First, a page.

Wednesday, October 20

The tongue in silence

We believe that we are all ears until the day we realize that language enters our eyes. It can happen to us when we look at the body language of someone who is far away, someone who speaks but whom we cannot hear, or when we disembark as aliens in a country where the letters on posters or menus do not tell us anything and whose language we do not understand. , no matter how they speak to us slowly – or shouting. Or it can happen to us, like me, the first time we see a sign language interpreter.

They were two of my classmates in college. Dressed in black, they took turns interpreting a teacher’s lecture to Libras. Libras is the Língua Brasileira de Sinais, the official language of the deaf community in Brazil and, together with Portuguese, the official language of the country. She remembered reading – and perhaps learning, out of curiosity – an alphabet of signs as a child. But now that I saw them, I understood that they did not spell, that they constructed sentences with meaning, a sense alien to me. It wasn’t just the hands, they moved the body. Their lips, their eyebrows, their eyes moved. Their faces were part of the speech. They were pure hypnotic expressions and although as a listener I knew what the teacher was saying, looking at them I realized that there were many signs that I could understand.

Each country has its own sign language. In the United States it is the American Sign Language (ASL), in Mexico the Mexican Sign Language, in Spain the Spanish Sign Language and in France the Langue des Signes Française (LSF). Libras, the Brazilian language, grew out of the French Sign Language. In 1857 the French teacher Eduard Huet opened the first school for the deaf in Brazil and began to teach his students the French Sign Language, but incorporating the signs that the Brazilian deaf used informally.

The World Federation of the Deaf points out that approximately 72 million deaf people inhabit the planet: a population slightly larger than Thailand and slightly smaller than Germany. And these people use more than 300 different sign languages. At international meetings, the International Signing System is used, which has a limited lexicon and attempts to match common signs in many sign languages. That is, it is a language pidgin, a mixed language created from a base to which elements from other languages ​​are added.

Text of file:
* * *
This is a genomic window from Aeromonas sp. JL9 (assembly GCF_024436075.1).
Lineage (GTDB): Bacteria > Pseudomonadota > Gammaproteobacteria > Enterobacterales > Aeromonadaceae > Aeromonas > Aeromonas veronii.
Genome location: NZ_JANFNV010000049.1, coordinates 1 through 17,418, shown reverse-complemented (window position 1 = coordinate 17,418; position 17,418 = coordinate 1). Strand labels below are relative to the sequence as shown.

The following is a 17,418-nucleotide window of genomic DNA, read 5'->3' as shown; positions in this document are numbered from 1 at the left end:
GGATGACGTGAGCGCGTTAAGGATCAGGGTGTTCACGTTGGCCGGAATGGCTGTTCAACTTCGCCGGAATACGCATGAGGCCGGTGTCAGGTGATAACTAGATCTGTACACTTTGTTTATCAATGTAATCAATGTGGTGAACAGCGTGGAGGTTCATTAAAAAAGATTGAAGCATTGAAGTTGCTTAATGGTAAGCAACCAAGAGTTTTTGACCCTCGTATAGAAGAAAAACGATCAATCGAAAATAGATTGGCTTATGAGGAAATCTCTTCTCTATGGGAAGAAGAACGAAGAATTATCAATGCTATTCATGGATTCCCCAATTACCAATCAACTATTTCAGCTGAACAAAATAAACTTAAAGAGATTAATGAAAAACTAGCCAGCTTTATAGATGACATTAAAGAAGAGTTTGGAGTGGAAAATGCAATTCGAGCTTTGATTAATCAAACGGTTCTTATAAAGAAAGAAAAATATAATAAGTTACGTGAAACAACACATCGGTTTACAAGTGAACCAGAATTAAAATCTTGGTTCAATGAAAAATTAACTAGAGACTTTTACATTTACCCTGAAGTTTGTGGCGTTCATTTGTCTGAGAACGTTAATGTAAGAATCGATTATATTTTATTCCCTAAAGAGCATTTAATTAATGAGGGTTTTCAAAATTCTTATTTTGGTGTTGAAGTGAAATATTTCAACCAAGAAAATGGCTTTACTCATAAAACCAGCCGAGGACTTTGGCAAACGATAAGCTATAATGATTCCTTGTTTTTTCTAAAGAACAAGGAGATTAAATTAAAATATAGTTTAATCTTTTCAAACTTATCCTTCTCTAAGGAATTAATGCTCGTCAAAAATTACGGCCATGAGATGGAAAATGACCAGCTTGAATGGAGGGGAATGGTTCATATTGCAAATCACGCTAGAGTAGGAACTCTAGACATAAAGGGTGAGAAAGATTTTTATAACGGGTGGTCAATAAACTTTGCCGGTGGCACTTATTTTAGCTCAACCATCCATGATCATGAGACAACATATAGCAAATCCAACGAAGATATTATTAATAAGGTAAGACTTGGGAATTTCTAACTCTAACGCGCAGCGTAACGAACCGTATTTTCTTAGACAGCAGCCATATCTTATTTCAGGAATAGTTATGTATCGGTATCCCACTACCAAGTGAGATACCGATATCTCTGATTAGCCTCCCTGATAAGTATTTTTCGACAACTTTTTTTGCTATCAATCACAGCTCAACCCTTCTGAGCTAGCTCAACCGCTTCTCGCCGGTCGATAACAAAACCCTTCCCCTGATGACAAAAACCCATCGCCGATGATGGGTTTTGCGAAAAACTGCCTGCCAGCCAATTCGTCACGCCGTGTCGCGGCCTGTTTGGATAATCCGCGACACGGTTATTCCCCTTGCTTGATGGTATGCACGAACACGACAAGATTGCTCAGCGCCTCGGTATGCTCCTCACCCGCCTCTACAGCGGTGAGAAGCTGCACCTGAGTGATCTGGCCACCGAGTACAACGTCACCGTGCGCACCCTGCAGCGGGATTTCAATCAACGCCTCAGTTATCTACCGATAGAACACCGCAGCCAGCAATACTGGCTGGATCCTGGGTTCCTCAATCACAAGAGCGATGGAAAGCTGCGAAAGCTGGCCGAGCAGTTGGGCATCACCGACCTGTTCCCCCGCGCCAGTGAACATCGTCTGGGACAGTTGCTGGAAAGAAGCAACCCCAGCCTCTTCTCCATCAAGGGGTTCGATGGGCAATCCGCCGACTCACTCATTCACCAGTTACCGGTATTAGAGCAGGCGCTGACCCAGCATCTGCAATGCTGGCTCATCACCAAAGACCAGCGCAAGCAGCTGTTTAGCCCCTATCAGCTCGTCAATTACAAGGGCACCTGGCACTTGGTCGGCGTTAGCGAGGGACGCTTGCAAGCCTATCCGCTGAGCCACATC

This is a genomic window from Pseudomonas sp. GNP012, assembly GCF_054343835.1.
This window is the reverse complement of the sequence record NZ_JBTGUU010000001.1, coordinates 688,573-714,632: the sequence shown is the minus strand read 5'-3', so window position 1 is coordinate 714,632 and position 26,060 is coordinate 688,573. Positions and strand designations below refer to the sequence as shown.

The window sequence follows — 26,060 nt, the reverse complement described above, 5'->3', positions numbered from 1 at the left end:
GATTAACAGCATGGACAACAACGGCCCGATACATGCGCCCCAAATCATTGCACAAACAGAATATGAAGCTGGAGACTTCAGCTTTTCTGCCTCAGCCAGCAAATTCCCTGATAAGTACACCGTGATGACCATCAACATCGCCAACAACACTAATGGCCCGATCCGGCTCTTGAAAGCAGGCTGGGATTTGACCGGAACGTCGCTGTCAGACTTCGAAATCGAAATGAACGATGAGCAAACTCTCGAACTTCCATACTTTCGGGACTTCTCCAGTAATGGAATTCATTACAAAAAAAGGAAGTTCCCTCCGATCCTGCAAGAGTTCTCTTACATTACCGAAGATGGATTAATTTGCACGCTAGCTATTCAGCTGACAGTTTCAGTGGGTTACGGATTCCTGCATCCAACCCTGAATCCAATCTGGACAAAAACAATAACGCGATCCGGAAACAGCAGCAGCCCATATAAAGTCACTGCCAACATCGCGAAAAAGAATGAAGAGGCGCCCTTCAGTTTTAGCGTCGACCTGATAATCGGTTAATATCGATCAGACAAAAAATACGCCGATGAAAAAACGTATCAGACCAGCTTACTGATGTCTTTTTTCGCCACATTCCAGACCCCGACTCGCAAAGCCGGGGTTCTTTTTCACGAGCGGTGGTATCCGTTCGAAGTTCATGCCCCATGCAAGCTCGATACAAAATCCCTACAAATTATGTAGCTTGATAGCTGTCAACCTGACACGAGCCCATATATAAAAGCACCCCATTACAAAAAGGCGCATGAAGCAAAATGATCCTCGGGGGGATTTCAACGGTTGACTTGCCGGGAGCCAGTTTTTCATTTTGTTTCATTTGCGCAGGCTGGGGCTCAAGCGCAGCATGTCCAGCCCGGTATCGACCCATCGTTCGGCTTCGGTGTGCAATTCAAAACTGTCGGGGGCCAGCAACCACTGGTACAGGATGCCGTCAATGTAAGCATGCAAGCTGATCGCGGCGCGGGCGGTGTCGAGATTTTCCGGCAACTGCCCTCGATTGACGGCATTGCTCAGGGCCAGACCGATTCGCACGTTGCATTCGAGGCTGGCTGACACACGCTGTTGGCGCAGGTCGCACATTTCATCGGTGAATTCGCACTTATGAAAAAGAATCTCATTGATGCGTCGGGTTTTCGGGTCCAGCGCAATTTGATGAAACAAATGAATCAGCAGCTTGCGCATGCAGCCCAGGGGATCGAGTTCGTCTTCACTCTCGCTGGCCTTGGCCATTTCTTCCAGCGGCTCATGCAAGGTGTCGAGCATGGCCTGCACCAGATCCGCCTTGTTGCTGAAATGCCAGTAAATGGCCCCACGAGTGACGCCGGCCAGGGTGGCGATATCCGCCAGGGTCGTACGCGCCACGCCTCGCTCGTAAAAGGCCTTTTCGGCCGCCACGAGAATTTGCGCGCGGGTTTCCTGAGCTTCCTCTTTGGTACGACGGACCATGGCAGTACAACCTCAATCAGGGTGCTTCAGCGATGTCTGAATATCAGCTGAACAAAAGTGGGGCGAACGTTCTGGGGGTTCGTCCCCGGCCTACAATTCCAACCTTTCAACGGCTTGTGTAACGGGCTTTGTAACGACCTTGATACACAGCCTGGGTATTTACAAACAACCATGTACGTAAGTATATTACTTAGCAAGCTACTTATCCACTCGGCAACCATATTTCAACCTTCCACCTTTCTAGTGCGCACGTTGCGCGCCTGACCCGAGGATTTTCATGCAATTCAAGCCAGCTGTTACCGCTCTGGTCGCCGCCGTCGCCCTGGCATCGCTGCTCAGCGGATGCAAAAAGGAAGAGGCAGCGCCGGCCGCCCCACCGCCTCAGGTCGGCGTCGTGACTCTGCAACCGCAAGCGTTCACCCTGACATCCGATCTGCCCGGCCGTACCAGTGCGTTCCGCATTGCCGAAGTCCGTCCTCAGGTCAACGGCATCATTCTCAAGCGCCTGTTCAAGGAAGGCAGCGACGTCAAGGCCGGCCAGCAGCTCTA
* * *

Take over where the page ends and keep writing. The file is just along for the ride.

We can’t trace when they started, but perhaps it happened before humans began communicating with oral languages. Plato, in the Cratylus dialogue of 360 BC, writes that his teacher, Socrates, had said: “Answer me this: if we had neither voice nor language and we wanted to express things reciprocally, would we not try, as now the deaf, manifest them with the hands, the head and the rest of the body? “.

For the deaf, access to sign language, to interpreters to help them communicate with the world that depends on sound, is a right denied in many places. When I saw my classmates interpret any lecture, when I coincided in classes with a deaf colleague accompanied by an interpreter from the university and we could exchange comments about what was discussed in that class, I felt that that little university bubble was a more just world. I thought about hospitals, where I had never seen interpreters, where I never studied in primary or secondary school with a deaf person, how they would defend themselves in court or move through bureaucratic labyrinths if they were not accompanied by an interpreter. I was thinking about how deaf people sometimes seem invisible.

We have to understand that sign languages ​​are independent languages: they do not develop from the spoken language of the place where they originate, they are not an ‘equivalent’ of every oral language that exists on the planet. And they are tied to the culture: the signs of spoons and cutlery do not exist in countries where you eat with chopsticks.

This Thursday is September 23 and since 2018 the UN celebrates the International Day of Sign Languages ​​on this date, to remind the world of the importance of these for the full realization of the human rights of deaf people. On a day like today, in 1951, the World Federation of the Deaf was founded. Today we should all learn a little about the sign language spoken in our community. Today is a day to realize that sometimes, the world fits in a gesture. And that gesture can open the world to someone else.



www.eldiario.es

Leave a Reply

Your email address will not be published. Required fields are marked *